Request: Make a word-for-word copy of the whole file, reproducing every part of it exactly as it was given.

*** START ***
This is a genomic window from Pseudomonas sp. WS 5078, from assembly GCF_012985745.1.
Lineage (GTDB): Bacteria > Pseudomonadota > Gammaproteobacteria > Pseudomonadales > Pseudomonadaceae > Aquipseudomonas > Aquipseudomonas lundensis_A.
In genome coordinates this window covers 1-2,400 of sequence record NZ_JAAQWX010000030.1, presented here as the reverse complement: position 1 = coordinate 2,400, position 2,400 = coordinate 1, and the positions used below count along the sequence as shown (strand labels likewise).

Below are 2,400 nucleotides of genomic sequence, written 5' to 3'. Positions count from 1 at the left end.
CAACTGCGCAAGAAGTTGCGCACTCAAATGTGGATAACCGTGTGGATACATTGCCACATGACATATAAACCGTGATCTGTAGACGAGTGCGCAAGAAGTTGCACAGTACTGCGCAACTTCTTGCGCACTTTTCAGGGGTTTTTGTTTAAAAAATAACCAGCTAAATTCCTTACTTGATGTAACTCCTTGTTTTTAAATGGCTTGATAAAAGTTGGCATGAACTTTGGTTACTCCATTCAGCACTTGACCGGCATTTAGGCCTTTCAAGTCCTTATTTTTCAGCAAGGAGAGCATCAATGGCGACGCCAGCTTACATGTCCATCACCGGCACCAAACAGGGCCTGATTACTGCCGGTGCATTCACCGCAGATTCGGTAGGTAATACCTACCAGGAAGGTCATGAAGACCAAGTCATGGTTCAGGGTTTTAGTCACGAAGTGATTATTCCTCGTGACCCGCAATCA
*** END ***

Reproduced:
This is a genomic window from Pseudomonas sp. WS 5078, from assembly GCF_012985745.1.
Lineage (GTDB): Bacteria > Pseudomonadota > Gammaproteobacteria > Pseudomonadales > Pseudomonadaceae > Aquipseudomonas > Aquipseudomonas lundensis_A.
In genome coordinates this window covers 1-2,400 of sequence record NZ_JAAQWX010000030.1, presented here as the reverse complement: position 1 = coordinate 2,400, position 2,400 = coordinate 1, and the positions used below count along the sequence as shown (strand labels likewise).

Below are 2,400 nucleotides of genomic sequence, written 5' to 3'. Positions count from 1 at the left end.
CAACTGCGCAAGAAGTTGCGCACTCAAATGTGGATAACCGTGTGGATACATTGCCACATGACATATAAACCGTGATCTGTAGACGAGTGCGCAAGAAGTTGCACAGTACTGCGCAACTTCTTGCGCACTTTTCAGGGGTTTTTGTTTAAAAAATAACCAGCTAAATTCCTTACTTGATGTAACTCCTTGTTTTTAAATGGCTTGATAAAAGTTGGCATGAACTTTGGTTACTCCATTCAGCACTTGACCGGCATTTAGGCCTTTCAAGTCCTTATTTTTCAGCAAGGAGAGCATCAATGGCGACGCCAGCTTACATGTCCATCACCGGCACCAAACAGGGCCTGATTACTGCCGGTGCATTCACCGCAGATTCGGTAGGTAATACCTACCAGGAAGGTCATGAAGACCAAGTCATGGTTCAGGGTTTTAGTCACGAAGTGATTATTCCTCGTGACCCGCAATCA